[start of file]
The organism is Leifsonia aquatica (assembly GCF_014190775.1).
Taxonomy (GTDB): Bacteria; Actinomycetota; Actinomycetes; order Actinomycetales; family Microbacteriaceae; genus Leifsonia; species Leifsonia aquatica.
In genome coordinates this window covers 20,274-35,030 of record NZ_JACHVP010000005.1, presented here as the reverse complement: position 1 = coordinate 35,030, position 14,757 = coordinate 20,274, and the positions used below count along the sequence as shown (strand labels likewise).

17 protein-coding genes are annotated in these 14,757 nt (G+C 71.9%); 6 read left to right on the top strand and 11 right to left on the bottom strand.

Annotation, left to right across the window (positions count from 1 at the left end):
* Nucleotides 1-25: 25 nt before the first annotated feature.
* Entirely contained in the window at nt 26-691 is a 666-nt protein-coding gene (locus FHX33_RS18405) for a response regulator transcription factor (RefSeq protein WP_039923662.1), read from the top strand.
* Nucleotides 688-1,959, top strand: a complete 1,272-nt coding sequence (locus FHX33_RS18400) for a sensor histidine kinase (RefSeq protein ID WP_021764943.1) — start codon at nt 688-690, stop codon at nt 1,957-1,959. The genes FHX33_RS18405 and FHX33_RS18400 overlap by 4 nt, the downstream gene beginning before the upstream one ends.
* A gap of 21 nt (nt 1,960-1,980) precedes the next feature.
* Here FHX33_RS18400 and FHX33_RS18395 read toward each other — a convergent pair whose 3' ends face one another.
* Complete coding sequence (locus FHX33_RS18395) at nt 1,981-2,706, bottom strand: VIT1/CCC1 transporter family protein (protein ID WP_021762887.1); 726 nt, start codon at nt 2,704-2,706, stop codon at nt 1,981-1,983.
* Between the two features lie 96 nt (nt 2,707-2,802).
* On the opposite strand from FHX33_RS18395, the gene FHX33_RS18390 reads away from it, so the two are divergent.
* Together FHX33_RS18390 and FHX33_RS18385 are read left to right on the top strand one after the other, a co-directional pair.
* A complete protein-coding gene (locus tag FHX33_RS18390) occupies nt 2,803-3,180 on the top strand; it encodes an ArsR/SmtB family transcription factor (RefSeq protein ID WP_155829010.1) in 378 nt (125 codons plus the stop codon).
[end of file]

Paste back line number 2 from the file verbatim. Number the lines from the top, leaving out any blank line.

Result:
Taxonomy (GTDB): Bacteria; Actinomycetota; Actinomycetes; order Actinomycetales; family Microbacteriaceae; genus Leifsonia; species Leifsonia aquatica.